The EPA’s analysis of asbestos underestimates the extent to which people are exposed to the mineral and its potential to cause cancer and other diseases, an agency science advisory panel said.
“Most exposures are not being captured,” said Henry Anderson, a retired physician serving on the EPA’s Science Advisory Committee on Chemicals, which was critiquing the Environmental Protection Agency’s draft evaluation of asbestos’ risks throughout a June 8-11 meeting.
Demolition workers; workers in the bathroom fixtures and other industries that use talc, which may be contaminated with asbestos; and those working with asbestos-containing brakes for vehicles like motorcycles, snowmobiles, and tractors—beyond just the car brakes the agency did examine—are among the people the agency omitted from its draft evaluation of the mineral, committee members said.
“Our preference would be to see a more complete picture of risk, a true asbestos risk assessment,” Committee Chairman Kenneth Portier, a retired American Cancer Society biostatistician, said Wednesday.
The agency focused on less than a dozen ways one form of asbestos, chrysotile, is used. Yet the document’s title—"Draft Risk Evaluation for Asbestos"—suggests it examined all forms and many ways which people may be exposed, committee members said.
Federal law recognizes six forms of asbestos.
The EPA also underestimated the mineral’s potential to harm by focusing only on fatal lung cancers and mesothelioma to the exclusion of other diseases, the committee said.
EPA staff repeatedly said during the meeting that the agency would use recommendations the committee and public makes to revise its draft evaluation of ongoing uses of asbestos, and a second document it intends to prepare looking at discontinued uses of the mineral.
But the committee said it’s unclear whether the agency’s planned two-part analysis of asbestos will provide the public a full picture of the asbestos uses, exposures, and potential to kill or cause other cancers or diseases, such as the buildup of fibers in the lungs that make it hard to breathe.
Attorneys who’ve defended companies in toxic tort cases involving alleged injuries from asbestos are concerned, however, that even the EPA’s narrow analysis will increase litigation.
“Agency documents are routinely used as evidence in asbestos personal injury litigation, both as exhibits and as reliance materials by expert witnesses,” said Ellen S. Tenenbaum and Craig H. Zimmerman, both partners specializing in toxic tort in the New York offices of McDermott Will and Emery LLP.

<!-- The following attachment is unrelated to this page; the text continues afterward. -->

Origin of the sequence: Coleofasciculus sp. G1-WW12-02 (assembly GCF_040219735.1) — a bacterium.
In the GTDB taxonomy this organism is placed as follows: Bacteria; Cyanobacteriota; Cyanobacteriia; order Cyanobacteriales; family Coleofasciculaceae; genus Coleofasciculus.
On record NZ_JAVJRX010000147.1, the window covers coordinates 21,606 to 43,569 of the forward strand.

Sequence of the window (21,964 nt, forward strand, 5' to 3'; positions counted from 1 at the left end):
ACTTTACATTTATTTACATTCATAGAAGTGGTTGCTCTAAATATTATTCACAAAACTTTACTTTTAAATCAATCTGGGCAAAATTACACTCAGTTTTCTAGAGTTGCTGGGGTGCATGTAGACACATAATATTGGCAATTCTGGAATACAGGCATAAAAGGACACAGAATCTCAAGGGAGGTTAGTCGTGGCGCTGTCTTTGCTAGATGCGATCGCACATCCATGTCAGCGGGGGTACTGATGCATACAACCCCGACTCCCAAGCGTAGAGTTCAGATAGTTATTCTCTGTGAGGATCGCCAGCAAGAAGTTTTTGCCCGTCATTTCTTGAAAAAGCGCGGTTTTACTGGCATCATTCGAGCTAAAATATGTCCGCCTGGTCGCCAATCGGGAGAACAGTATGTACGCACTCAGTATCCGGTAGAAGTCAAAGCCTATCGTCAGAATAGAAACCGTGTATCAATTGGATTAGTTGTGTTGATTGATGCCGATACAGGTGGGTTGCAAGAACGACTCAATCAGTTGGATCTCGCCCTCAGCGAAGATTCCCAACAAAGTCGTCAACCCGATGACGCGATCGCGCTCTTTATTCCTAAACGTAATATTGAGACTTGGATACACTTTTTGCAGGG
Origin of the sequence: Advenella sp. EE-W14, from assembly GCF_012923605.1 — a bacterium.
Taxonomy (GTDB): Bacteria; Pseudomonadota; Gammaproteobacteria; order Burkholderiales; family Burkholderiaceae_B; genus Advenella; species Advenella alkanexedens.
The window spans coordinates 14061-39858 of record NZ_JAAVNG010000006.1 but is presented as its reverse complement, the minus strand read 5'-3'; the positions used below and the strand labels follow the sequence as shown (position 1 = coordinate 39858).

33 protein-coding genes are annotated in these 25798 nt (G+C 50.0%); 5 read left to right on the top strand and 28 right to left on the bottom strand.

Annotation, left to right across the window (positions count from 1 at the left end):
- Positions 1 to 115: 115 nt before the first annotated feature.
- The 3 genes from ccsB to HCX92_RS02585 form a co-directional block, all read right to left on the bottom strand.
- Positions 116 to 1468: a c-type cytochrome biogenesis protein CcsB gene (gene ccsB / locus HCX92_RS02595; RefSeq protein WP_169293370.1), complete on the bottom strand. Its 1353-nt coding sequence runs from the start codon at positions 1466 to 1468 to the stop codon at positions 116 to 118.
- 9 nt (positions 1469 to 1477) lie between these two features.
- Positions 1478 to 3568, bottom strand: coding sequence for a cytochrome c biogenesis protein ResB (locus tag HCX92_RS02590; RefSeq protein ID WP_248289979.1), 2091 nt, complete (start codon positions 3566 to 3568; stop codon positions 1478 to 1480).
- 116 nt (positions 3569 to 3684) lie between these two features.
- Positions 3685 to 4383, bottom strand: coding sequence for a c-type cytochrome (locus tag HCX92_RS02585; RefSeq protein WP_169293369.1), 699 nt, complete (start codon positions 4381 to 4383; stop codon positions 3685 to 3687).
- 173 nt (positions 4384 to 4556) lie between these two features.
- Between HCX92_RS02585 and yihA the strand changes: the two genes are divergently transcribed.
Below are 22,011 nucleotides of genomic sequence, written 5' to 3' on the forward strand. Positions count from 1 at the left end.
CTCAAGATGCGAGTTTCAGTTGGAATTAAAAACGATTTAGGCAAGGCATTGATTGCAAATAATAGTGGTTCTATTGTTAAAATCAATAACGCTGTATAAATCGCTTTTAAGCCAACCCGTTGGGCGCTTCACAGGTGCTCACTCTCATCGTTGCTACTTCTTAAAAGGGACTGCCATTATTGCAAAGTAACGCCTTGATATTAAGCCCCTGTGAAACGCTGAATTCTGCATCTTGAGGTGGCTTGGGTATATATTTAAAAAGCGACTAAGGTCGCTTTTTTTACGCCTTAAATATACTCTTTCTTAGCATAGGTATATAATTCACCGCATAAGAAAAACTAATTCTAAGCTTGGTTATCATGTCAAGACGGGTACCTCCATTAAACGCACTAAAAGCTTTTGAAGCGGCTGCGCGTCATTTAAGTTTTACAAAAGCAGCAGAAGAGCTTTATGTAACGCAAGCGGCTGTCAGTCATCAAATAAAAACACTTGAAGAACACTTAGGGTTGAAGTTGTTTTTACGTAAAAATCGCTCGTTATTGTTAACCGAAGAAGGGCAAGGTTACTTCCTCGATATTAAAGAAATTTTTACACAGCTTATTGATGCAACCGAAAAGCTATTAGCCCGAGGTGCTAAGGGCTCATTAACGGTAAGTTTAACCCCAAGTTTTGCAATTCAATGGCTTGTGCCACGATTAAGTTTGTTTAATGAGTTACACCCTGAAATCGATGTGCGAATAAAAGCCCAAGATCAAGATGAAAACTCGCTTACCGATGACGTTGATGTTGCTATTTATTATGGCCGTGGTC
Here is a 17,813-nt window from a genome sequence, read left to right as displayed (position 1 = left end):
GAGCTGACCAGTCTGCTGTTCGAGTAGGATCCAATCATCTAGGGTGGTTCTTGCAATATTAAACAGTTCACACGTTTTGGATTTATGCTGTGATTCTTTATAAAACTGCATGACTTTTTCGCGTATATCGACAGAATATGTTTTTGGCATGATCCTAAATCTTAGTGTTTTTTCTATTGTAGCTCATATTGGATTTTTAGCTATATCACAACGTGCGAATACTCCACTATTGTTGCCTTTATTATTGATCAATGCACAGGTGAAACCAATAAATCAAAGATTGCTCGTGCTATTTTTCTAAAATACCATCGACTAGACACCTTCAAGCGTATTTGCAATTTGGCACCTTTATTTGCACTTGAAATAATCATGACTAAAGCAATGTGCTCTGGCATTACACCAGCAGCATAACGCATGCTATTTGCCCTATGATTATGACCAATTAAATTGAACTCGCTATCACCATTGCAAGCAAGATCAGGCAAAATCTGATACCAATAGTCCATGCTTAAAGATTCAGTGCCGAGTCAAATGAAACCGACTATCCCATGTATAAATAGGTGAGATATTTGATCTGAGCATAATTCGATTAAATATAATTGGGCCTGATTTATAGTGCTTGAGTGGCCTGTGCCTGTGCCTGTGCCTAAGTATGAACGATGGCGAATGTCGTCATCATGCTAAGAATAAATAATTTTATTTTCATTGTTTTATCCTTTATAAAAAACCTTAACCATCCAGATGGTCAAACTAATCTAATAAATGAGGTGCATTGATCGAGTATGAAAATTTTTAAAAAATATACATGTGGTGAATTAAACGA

“This has been particularly true in asbestos personal injury litigation,” they wrote in comments about the agency’s draft risk evaluation.
Other written comments focused particular attention to the potential for companies making automobile parts to face increased lawsuits. The litigation risk results from the EPA’s preliminarily concluding that both mechanics and vehicle owners could face too great a risk of dying from cancer resulting from working with imported brakes that still contain asbestos.
But the agency’s analysis failed to support that conclusion, wrote Kelvin T. Wyles, a partner in Dentons’ Los Angeles office wrote on behalf of Morse TEC, which owns a former automotive parts company.
The “piecemeal” approach makes it unlikely that the “EPA will adequately protect workers from the deadly effects of asbestos,” wrote Earthjustice and the Occupational Safety & Health Law Project, on behalf of seven unions, in comments on the agency’s evaluation.
Without substantial changes the eventual regulations will not “fully protect the health of all people and communities,” wrote the American Public Health Association.
The 2016 Toxic Substances Control Act amendments, which required the EPA to begin examining the risks of chemicals long used in commerce, also requires the agency to regulate any chemical that poses unreasonable risks of injuring people or the environment.
The agency’s draft analysis found nearly all ongoing uses of chrysotile asbestos too risky.
The committee’s critique of the EPA’s draft asbestos evaluation marks the last draft chemical analysis the panel will comment on for the first batch of 10 chemicals the agency began to examine in 2016 due to the TSCA amendments.
The agency already has started to analyze a second batch consisting of 20 chemicals. The exact role the committee will play going forward hasn’t been decided, but it may offer recommendations on overarching scientific issues instead of critiquing individual chemical assessments, said Alexandra Dapolito Dunn, EPA’s assistant administrator for chemical safety and pollution prevention.
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